• WisPolitics


Tuesday, August 27, 2013

 9:07 AM 

Petri: Republicans unlikely to 'hold our breath' on health care law

PORTAGE -- U.S. Rep. Tom Petri says he believes there's a growing sense that congressional Republicans won't try to "hold our breath" in an effort to stifle the upcoming implementation of Obamacare.

As some in his party advocate shutting down the federal government to withhold funding for the Affordable Care Act, Petri, R-Fond du Lac, told WisPolitics.com yesterday following the first of 12 town meetings during the August recess that the issue is "a question of tactics, not of goals."

He said his experience during the government shutdown under then-House Speaker Newt Gingrich in the 1990s showed that as a practical matter, "you can't really shut the whole government down."

"You're basically highlighting (the president's) authority to make you look bad," Petri said.

He also suggested that similar moves backfired on Dems in Wisconsin during the height of the debate over Act 10, when Senate Dems left the state in early 2011 to hold up a vote on the collective bargaining bill in that chamber.

Petri fielded a series of questions about the Affordable Care Act at the Columbia County Law Enforcement Center, though they came from supporters of the bill.

One man, who identified himself as originally hailing from the Czech Republic, asked what was wrong with the legislation given the high costs of otherwise mundane medical procedures.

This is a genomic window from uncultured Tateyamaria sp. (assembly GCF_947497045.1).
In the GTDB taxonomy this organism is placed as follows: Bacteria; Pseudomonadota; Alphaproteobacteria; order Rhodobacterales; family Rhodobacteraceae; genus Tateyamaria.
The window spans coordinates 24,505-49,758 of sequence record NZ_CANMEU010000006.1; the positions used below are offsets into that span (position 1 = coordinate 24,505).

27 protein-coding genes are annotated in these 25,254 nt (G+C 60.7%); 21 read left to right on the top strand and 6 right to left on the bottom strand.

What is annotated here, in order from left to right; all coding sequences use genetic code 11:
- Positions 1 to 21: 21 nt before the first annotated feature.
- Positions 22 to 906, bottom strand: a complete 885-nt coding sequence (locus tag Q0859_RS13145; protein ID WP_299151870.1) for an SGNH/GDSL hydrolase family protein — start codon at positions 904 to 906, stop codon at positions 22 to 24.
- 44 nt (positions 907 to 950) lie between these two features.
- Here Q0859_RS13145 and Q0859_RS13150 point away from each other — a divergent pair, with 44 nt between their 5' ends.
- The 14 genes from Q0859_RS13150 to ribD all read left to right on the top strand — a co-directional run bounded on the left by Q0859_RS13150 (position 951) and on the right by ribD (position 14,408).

Petri responded that reimbursement rates for Medicare and Medicaid have led to rising costs from providers, and that while Obamacare was intended to fix some of those issues, "a lot of politics was involved." He said that included an expedited vote after Republican Scott Brown won a special election for the Massachusetts Senate seat long held by Ted Kennedy.

In response to another question, Petri acknowledged voting to repeal the law 40 times in the House -- drawing applause from other attendees. He said the ACA had caused particular disruption in Wisconsin, which had one of the top percentages of those covered by health insurance leading up to passage of the law.

"In Wisconsin, before we got into all this, we were either one, two or three among the 50 states in terms of people that had health insurance," Petri said.

Of the more than a dozen attendees at the Portage meeting, others asked Petri about government spending, simplifying the tax code and repealing ethanol requirements.

Petri said the nation's fiscal picture has stabilized in the short term, saying that tax increases, a slightly improved economy and the federal sequester -- "for better or worse" -- has reduced the deficit as a percentage of the overall economy.

"You don't hear much about that because the basic problem hasn’t been solved," Petri said. He said lawmakers should begin working on longer term challenges -- such a Social Security and Medicare -- to avoid affecting those closer to utilizing those programs.

"It can be done if you can get people to calm down, if you can agree on the projections and the numbers," Petri said.

Petri also said the ethanol standard "needs to be modernized or reformed," but that lawmakers "need to be sensitive to try to phase it out in a responsible manner."

Petri also told WisPolitics.com he hasn't started thinking about the 2014 election.

"We're just doing our job," Petri said of the town hall meetings, adding, "I can't even take out nomination papers yet."

Petri is set to continue the town meetings today in Fredonia and Howards Grove.


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